San Jose building height limits come with price tag
An aerial view of downtown San Jose is pictured in this file photo.

    Dan Connolly warned San Jose officials in 2019 that pushing up the height limits on downtown buildings could cost airlines money. They didn’t listen to him.

    Two years later, his predictions have held true—and he’s not happy about it.

    “We chose a scenario where the airport and airlines lost and the developers won,” he told San José Spotlight. Connolly, who chairs the Airport Commission, said he was speaking on behalf of himself.

    Airlines flying out of Mineta San Jose International Airport have lost an estimated $2.8 million in combined revenue due to a 2019 policy that raised the height limit for towers being built in San Jose by up to 35 feet downtown and 150 feet in the Diridon Station area. According to a city memo, some of the carriers facing losses include Alaska Airlines, Jet Blue and Hawaiian Airlines.

    The loss occurs because Federal Aviation Administration safety guidelines force airlines to fly with a reduced number of passengers depending on the height of buildings. San Jose’s airport, which is located close to the downtown area, is heavily impacted by this issue.

    ‘They just don’t care’

    A new policy passed last week in San Jose will force developers to pay fees if their cranes exceed the downtown height limit, impacting the operations of nearby airlines. Money from the fund will be used to compensate passengers bumped from flights, with airlines having the discretion to refund fares, pay for a hotel or both.

    The proposed height limit change was the subject of fierce debate between developers and the airport commission. The city examined several scenarios for expanding height limits, including one backed by the airport commission that would have raised height limits near Diridon Station but not downtown. The city went with a proposal backed by groups including SPUR and the San Jose Downtown Association.

    Connolly and the commission argued that the height limits could be a major financial setback for SJC, which is debt-heavy from its $1.5 billion expansion and the millions spent trying to lure new airlines here and brand itself as an international hub to compete with San Francisco and Oakland international airports.

    A table showing the estimated financial impact to various airlines at San Jose’s airport due to denied boardings. (Table from City of San Jose)

    Connolly claims the commission also raised concerns about what would happen to passengers who were forced off flights, but this attracted little interest as a discussion point.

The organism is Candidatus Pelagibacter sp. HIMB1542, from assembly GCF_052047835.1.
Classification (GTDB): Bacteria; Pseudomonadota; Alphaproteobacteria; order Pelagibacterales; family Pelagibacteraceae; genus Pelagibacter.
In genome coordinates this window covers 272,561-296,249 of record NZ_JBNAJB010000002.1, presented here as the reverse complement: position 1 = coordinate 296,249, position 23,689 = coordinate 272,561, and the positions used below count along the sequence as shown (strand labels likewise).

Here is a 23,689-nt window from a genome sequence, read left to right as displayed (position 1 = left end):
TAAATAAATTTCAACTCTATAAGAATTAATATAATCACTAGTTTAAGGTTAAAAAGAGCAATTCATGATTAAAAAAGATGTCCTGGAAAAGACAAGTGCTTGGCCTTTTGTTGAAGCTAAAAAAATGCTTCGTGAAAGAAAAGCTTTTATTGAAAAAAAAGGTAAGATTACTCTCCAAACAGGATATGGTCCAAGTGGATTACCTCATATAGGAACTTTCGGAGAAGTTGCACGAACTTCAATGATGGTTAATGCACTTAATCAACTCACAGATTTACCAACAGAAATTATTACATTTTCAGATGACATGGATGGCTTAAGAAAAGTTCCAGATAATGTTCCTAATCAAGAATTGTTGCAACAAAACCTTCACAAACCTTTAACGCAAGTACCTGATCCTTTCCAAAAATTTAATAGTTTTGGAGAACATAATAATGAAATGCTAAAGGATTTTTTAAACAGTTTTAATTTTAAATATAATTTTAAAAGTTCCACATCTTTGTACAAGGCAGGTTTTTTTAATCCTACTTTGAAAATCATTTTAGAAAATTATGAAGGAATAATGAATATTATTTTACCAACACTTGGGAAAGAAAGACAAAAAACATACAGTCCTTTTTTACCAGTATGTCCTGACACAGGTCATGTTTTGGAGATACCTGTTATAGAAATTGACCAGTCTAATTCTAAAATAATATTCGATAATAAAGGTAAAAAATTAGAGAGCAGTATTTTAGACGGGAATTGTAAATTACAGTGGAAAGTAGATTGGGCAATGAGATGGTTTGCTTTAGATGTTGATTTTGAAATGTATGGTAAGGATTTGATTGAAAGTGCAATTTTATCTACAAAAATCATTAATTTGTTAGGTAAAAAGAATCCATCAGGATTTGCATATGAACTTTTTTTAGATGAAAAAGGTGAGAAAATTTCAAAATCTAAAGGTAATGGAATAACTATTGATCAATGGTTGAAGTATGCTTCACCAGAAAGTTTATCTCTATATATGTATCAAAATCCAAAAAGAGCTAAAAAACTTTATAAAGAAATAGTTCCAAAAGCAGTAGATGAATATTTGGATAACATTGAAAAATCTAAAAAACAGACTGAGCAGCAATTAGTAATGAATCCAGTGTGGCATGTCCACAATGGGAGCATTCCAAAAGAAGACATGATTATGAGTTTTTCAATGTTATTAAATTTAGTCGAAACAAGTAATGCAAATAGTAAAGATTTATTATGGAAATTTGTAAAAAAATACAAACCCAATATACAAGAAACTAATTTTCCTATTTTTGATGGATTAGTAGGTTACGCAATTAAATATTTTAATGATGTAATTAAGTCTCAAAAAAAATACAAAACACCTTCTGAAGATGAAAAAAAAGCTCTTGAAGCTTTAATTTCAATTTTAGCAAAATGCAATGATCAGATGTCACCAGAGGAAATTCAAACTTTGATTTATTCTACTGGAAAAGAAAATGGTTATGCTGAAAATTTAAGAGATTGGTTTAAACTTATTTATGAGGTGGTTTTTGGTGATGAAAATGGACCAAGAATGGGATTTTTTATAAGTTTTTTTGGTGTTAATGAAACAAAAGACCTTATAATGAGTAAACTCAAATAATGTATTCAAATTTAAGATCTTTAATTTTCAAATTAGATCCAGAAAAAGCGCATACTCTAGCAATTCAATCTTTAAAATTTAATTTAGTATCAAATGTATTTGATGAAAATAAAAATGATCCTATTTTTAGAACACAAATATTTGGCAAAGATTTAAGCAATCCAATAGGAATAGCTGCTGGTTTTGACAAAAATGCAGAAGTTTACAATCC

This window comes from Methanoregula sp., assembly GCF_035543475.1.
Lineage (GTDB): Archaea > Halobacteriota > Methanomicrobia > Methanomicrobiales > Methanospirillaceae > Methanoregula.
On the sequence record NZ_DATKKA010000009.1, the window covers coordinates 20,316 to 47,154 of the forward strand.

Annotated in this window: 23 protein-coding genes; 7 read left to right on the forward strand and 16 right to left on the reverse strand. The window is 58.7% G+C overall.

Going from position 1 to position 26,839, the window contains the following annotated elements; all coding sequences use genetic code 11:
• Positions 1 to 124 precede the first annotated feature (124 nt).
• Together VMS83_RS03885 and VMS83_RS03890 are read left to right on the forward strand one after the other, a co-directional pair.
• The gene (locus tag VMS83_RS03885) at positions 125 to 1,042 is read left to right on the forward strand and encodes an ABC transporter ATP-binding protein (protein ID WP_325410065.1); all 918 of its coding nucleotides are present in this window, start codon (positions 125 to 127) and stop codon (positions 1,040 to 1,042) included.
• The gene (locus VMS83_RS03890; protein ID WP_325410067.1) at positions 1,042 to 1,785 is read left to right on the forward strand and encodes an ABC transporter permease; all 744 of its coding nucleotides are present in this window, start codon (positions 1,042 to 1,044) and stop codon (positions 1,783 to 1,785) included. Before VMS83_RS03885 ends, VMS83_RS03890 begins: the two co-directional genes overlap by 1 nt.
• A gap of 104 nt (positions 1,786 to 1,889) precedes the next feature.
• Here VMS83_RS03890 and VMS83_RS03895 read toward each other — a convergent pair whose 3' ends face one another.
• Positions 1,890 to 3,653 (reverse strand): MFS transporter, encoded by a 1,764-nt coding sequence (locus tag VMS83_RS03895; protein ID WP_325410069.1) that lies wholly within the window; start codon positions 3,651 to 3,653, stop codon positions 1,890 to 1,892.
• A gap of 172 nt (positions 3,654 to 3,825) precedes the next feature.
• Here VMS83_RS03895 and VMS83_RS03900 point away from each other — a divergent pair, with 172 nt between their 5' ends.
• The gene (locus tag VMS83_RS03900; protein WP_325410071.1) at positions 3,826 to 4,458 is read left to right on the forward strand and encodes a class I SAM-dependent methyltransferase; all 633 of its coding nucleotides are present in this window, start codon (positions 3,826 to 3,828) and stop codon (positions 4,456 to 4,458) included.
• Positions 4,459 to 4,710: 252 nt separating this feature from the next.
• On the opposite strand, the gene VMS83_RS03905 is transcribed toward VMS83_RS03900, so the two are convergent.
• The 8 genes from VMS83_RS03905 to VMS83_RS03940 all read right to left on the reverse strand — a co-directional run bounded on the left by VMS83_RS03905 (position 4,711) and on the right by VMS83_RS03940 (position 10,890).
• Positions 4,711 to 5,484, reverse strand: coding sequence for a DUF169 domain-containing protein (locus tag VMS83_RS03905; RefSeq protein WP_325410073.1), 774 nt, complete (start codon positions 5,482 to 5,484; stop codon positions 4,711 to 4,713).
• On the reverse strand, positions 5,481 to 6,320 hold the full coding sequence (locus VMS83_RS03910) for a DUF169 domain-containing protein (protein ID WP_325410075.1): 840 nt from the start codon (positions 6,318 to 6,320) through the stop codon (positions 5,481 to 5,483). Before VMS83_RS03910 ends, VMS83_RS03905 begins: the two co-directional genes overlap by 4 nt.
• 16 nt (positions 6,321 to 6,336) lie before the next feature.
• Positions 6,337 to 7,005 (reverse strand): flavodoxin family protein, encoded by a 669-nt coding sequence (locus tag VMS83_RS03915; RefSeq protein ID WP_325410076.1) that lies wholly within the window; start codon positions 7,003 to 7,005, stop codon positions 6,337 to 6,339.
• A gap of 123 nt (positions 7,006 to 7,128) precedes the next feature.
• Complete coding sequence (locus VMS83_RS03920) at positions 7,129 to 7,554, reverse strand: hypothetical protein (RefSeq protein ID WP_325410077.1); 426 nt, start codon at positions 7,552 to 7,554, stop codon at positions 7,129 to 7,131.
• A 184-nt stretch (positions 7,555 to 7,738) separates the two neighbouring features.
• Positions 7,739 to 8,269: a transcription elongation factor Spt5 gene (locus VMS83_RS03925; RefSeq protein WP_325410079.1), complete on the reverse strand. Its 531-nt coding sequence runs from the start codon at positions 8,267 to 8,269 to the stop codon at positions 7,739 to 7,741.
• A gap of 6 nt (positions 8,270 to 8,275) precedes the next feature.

“There’s not one mention anywhere of the impact to passengers—they just don’t care,” Connolly said. “I think it’s wrong that families plan their vacation, then the next thing you know they may get bumped off a flight from Hawaii.”

    Keeping an eye on things

    Scott Knies, executive director of the San Jose Downtown Association and a longtime backer of increasing the height limit downtown, expressed no regrets with how the increased height policy has played out.

    “I remember we looked at the data in 2019 and there were very few flights that were impacted,” Knies told San José Spotlight. “I remember when we were interviewing some of the airlines directly about it, the operations folks, particularly for some of the carriers that are the biggest customers here—they shrugged at it. It wasn’t an issue.”

    The airport media relations office did not respond to multiple requests for comment.

    Fred Buzo, San Jose director for SPUR, said it’s too early to tell whether the 2019 policy is going to have a long-term detrimental impact on the airport, citing the COVID-19 pandemic as one potential confounding factor.

    “I think the policy is fine as is,” Buzo told San José Spotlight, adding that he supports the city creating a separate policy to help the airlines recover losses. “It was always part of the equation… I don’t think this is a bad thing at this point, but we’ll see. It’s still a long-term project and we’ll keep our eye on it for sure.”

    Financial burden

    When it comes to the crane fee, funds won’t be collected for the first six months of use. If cranes are still up after this period, developers must pay tens of thousands of dollars, although fees may be reduced if they’re working on multiple projects. Knies said this will help the airlines, but he’s concerned with how it could potentially hamper development in the future.

    Connolly is worried that fees won’t be collected for the first six months of crane use, which means airlines won’t be compensated for the entire period they’re being impacted.

    He’s also concerned about how the policy will affect SJC’s status as an international airport. Airport officials in 2019 said the effects of the height limit policy would be minimal for East Coast, European and Hawaiian flights, although certain flights to Asia would potentially have to operate with fewer passengers.

    Connolly said this proved incorrect because flights to Hawaii have been affected. He also noted that China Air and Lufthansa no longer service San Jose, which he said may be partially due to the cost of losing passengers to meet FAA requirements.

    “If it’s not economically viable, a carrier is just going to go to Oakland or San Francisco with their route,” Connolly said. “We should not, in my opinion, be putting the financial burden on the backs of the airlines. They didn’t make this decision, the city did.”

    Contact Eli Wolfe at [email protected] or @EliWolfe4 on Twitter.

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